Anyone who finds several or more dead fish in a lake or stream can help by reporting these fish die-offs, which happen occasionally and usually result from natural causes.
“It can be unsettling and concerning to find a number of dead fish,” said Tom Burri, limnology consultant with the Minnesota Department of Natural Resources who deals with water quality issues related to fisheries. “We hope people will help us out by reporting dead fish right away so we can determine if an investigation is needed.”
People should call the state duty officer at 651‐649‐5451 or 800‐422‐0798 to report fish die-offs. Doing so provides a single point of contact for the incident. The point of contact is available 24 hours per day, seven days per week. An early report also allows timely water samples or other response actions to be taken if needed.
If there is an immediate threat to life or property, call 911 first. For general information requests, people can also contact area DNR fisheries offices, but this is not the best way to report fish kills.
Bacteria a common culprit
One University of Minnesota study estimated that 500 fish die-offs happen each year in Minnesota.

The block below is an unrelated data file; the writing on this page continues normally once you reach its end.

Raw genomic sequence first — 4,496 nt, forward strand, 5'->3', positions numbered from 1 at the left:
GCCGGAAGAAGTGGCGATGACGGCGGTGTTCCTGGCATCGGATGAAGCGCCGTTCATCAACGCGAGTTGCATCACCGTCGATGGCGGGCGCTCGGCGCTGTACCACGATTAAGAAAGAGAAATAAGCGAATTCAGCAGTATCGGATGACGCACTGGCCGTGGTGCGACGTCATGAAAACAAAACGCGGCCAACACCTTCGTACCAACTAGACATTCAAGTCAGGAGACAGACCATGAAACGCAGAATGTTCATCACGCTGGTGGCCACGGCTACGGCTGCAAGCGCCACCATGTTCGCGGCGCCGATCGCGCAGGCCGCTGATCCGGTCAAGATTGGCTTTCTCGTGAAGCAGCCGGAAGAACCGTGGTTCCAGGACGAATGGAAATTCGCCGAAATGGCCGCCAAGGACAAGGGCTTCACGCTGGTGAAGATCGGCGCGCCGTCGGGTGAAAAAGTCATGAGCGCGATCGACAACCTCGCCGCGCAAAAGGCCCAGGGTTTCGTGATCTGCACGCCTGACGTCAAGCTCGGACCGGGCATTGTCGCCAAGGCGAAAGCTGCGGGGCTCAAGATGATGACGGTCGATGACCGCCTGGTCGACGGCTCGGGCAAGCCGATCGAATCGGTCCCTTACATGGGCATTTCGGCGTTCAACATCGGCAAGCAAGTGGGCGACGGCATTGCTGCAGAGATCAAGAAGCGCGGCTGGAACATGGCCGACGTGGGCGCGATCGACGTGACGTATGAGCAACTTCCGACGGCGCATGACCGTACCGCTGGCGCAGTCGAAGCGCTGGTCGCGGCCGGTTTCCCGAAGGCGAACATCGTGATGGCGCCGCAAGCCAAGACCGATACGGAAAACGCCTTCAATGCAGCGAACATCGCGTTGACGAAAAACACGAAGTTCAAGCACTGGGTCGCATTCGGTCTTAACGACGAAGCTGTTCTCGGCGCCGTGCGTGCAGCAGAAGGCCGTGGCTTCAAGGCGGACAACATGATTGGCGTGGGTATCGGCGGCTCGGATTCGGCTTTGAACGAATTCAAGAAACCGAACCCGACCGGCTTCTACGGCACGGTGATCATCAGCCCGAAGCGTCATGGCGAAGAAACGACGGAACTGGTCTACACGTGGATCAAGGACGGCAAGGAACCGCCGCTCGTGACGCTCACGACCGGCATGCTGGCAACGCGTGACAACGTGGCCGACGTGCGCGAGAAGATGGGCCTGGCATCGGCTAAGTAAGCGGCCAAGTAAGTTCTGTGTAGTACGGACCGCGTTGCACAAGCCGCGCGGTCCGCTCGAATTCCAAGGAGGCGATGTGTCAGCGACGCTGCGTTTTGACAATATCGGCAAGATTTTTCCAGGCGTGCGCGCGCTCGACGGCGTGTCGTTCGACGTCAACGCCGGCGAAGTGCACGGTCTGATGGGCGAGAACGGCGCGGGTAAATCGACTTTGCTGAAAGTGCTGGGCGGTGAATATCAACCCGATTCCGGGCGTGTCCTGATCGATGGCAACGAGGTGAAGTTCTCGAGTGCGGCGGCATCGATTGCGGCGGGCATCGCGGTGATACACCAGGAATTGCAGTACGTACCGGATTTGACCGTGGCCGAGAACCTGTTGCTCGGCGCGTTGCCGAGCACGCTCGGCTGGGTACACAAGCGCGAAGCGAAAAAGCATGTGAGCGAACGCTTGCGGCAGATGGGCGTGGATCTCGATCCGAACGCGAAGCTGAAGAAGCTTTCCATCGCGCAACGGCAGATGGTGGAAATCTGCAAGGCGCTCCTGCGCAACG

In spring and summer, groupings of dead fish are usually the result of a common bacterial infection referred to as columnaris. Columnaris tends to affect fish as water temperatures warm and fish are stressed from the energy they spent on spawning. Columnaris infections can kill sunfish, crappies and bullheads, and occasionally, largemouth bass and northern pike.
Most fish diseases and infection issues found in nature tend to be concentrated in fish of a specific species and size range. In contrast, when an individual observes dead fish of vastly different sizes and from multiple species, human activity is a more likely a cause.
“People should try to describe the fish types and sizes they see when making a report. That kind of information helps immensely,” Burri said.
Human causes of fish kills can include water discharged at high temperatures, toxic chemicals discharged or spilled, pesticides and fertilizers, manure runoff, and low oxygen levels in a lake resulting from storm water that runs off urban or rural landscapes. Often, there are multiple causes contributing to fish deaths.